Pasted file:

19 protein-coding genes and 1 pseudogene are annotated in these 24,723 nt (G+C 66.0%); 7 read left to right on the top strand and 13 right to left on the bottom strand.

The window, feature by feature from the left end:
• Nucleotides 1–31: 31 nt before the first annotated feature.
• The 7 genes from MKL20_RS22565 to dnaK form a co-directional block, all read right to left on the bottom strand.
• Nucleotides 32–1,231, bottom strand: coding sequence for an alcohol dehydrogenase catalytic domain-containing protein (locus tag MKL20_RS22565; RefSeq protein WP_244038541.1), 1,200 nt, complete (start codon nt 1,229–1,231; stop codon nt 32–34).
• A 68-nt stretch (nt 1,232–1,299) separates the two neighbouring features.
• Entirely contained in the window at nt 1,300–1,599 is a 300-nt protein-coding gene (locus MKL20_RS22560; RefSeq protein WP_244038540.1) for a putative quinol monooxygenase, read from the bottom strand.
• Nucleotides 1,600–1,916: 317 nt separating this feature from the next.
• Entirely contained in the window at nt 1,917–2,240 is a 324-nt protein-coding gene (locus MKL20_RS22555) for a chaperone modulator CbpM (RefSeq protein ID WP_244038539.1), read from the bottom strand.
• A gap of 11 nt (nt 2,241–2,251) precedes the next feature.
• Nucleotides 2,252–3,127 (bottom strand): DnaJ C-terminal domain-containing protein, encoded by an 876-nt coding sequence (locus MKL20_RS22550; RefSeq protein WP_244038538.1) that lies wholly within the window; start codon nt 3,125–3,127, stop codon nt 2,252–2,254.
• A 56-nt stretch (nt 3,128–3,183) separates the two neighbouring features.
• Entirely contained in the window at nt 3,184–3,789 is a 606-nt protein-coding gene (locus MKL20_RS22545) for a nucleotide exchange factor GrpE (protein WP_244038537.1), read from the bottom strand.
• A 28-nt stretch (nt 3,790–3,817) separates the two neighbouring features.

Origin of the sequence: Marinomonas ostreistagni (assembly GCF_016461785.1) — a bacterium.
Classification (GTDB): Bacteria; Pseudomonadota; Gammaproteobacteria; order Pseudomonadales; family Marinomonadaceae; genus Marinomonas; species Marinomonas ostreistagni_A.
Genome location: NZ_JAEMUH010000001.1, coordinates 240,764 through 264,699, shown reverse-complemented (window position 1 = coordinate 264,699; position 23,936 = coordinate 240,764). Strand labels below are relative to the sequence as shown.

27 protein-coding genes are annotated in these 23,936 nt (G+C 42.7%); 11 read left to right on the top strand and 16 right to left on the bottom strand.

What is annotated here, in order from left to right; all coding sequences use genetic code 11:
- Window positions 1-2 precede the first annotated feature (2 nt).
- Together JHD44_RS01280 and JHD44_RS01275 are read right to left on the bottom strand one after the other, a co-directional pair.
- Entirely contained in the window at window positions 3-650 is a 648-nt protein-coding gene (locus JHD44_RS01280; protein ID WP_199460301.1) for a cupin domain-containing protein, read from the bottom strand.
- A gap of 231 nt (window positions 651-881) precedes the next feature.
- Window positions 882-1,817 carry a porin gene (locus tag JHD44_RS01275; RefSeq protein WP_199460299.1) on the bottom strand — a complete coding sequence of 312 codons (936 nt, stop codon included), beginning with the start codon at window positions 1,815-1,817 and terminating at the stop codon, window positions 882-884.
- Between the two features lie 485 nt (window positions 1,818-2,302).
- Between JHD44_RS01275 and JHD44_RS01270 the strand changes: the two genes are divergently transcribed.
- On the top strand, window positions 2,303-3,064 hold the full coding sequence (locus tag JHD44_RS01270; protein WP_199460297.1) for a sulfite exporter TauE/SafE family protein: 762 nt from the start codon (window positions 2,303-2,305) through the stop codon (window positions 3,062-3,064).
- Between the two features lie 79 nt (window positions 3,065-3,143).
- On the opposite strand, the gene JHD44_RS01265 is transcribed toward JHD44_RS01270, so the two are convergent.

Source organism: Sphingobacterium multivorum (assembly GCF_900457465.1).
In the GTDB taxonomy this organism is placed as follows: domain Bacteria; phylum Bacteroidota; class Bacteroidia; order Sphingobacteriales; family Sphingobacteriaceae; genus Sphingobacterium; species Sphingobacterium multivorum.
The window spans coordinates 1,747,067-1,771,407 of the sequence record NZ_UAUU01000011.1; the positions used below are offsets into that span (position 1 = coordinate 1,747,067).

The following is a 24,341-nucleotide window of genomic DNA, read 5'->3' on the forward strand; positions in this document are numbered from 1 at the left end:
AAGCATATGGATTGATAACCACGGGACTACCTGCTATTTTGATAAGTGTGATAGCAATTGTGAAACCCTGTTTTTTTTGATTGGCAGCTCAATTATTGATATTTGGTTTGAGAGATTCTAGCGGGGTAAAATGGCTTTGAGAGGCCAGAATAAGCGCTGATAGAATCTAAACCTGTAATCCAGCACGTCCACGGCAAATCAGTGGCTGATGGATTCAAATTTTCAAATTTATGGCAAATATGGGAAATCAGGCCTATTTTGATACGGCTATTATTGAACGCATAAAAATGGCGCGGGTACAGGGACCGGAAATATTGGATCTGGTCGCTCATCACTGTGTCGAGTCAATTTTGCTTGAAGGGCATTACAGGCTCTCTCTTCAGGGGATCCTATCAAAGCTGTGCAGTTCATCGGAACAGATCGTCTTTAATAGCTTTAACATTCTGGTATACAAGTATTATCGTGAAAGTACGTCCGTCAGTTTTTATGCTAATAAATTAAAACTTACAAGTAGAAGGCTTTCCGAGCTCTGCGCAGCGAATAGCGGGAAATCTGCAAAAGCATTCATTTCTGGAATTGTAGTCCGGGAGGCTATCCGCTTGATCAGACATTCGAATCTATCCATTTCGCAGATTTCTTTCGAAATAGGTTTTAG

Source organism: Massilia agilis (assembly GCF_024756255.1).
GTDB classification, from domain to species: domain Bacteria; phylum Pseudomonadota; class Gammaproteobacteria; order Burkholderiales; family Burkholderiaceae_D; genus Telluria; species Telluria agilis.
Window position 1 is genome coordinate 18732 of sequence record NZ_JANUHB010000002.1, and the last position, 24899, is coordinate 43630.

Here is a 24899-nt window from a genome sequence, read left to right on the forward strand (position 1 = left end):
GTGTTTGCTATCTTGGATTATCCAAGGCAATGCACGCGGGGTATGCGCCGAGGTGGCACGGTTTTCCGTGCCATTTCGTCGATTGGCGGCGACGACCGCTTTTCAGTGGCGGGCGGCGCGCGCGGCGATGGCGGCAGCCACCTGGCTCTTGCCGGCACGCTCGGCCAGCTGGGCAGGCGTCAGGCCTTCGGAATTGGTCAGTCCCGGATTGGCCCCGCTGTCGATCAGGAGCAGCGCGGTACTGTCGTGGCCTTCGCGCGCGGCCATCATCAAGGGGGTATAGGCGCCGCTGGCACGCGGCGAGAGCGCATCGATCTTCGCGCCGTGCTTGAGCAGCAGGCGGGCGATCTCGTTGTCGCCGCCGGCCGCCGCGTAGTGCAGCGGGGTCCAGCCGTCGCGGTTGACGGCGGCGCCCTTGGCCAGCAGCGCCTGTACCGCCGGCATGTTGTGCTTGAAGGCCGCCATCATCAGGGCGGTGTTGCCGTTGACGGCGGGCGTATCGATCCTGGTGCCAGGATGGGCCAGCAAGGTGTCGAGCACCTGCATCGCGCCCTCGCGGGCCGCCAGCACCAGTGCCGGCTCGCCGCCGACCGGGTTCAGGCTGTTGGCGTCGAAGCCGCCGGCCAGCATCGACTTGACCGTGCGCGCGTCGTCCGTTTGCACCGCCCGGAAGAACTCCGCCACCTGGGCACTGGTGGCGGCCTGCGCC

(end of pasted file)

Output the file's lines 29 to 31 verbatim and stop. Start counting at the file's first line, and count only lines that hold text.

- On the opposite strand, the gene JHD44_RS01265 is transcribed toward JHD44_RS01270, so the two are convergent.

Source organism: Sphingobacterium multivorum (assembly GCF_900457465.1).
In the GTDB taxonomy this organism is placed as follows: domain Bacteria; phylum Bacteroidota; class Bacteroidia; order Sphingobacteriales; family Sphingobacteriaceae; genus Sphingobacterium; species Sphingobacterium multivorum.